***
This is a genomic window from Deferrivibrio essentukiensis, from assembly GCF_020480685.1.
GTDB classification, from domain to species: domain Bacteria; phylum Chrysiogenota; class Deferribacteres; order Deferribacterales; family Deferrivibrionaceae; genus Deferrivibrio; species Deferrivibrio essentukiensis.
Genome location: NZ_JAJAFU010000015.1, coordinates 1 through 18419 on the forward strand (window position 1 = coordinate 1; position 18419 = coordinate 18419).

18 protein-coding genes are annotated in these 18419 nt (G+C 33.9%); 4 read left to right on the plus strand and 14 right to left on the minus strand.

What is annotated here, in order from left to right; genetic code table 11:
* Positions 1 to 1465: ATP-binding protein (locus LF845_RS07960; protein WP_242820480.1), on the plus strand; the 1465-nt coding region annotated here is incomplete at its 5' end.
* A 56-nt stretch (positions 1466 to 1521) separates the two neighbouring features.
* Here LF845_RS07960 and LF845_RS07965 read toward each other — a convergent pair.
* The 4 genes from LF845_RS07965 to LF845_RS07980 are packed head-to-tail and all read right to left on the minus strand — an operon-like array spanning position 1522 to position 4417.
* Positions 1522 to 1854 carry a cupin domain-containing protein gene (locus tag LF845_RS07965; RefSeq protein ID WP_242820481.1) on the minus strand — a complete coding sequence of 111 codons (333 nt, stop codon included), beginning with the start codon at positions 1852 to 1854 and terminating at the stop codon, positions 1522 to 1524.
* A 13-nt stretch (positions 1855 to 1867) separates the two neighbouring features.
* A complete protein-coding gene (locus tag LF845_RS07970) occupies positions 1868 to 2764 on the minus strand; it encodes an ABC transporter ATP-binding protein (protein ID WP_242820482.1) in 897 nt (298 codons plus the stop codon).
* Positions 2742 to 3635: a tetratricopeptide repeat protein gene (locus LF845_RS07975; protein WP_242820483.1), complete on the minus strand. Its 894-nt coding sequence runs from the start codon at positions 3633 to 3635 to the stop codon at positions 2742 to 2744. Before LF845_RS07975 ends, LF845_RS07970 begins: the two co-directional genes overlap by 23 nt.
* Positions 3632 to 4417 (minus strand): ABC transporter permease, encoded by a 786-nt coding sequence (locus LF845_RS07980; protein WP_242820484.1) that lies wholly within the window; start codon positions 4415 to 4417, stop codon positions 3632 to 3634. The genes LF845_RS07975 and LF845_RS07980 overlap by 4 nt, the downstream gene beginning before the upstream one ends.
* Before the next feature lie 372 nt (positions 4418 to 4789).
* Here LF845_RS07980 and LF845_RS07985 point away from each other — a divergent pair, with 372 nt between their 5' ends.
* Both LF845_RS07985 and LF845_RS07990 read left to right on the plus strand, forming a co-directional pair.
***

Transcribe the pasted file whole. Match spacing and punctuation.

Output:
This is a genomic window from Deferrivibrio essentukiensis, from assembly GCF_020480685.1.
GTDB classification, from domain to species: domain Bacteria; phylum Chrysiogenota; class Deferribacteres; order Deferribacterales; family Deferrivibrionaceae; genus Deferrivibrio; species Deferrivibrio essentukiensis.
Genome location: NZ_JAJAFU010000015.1, coordinates 1 through 18419 on the forward strand (window position 1 = coordinate 1; position 18419 = coordinate 18419).

18 protein-coding genes are annotated in these 18419 nt (G+C 33.9%); 4 read left to right on the plus strand and 14 right to left on the minus strand.

What is annotated here, in order from left to right; genetic code table 11:
* Positions 1 to 1465: ATP-binding protein (locus LF845_RS07960; protein WP_242820480.1), on the plus strand; the 1465-nt coding region annotated here is incomplete at its 5' end.
* A 56-nt stretch (positions 1466 to 1521) separates the two neighbouring features.
* Here LF845_RS07960 and LF845_RS07965 read toward each other — a convergent pair.
* The 4 genes from LF845_RS07965 to LF845_RS07980 are packed head-to-tail and all read right to left on the minus strand — an operon-like array spanning position 1522 to position 4417.
* Positions 1522 to 1854 carry a cupin domain-containing protein gene (locus tag LF845_RS07965; RefSeq protein ID WP_242820481.1) on the minus strand — a complete coding sequence of 111 codons (333 nt, stop codon included), beginning with the start codon at positions 1852 to 1854 and terminating at the stop codon, positions 1522 to 1524.
* A 13-nt stretch (positions 1855 to 1867) separates the two neighbouring features.
* A complete protein-coding gene (locus tag LF845_RS07970) occupies positions 1868 to 2764 on the minus strand; it encodes an ABC transporter ATP-binding protein (protein ID WP_242820482.1) in 897 nt (298 codons plus the stop codon).
* Positions 2742 to 3635: a tetratricopeptide repeat protein gene (locus LF845_RS07975; protein WP_242820483.1), complete on the minus strand. Its 894-nt coding sequence runs from the start codon at positions 3633 to 3635 to the stop codon at positions 2742 to 2744. Before LF845_RS07975 ends, LF845_RS07970 begins: the two co-directional genes overlap by 23 nt.
* Positions 3632 to 4417 (minus strand): ABC transporter permease, encoded by a 786-nt coding sequence (locus LF845_RS07980; protein WP_242820484.1) that lies wholly within the window; start codon positions 4415 to 4417, stop codon positions 3632 to 3634. The genes LF845_RS07975 and LF845_RS07980 overlap by 4 nt, the downstream gene beginning before the upstream one ends.
* Before the next feature lie 372 nt (positions 4418 to 4789).
* Here LF845_RS07980 and LF845_RS07985 point away from each other — a divergent pair, with 372 nt between their 5' ends.
* Both LF845_RS07985 and LF845_RS07990 read left to right on the plus strand, forming a co-directional pair.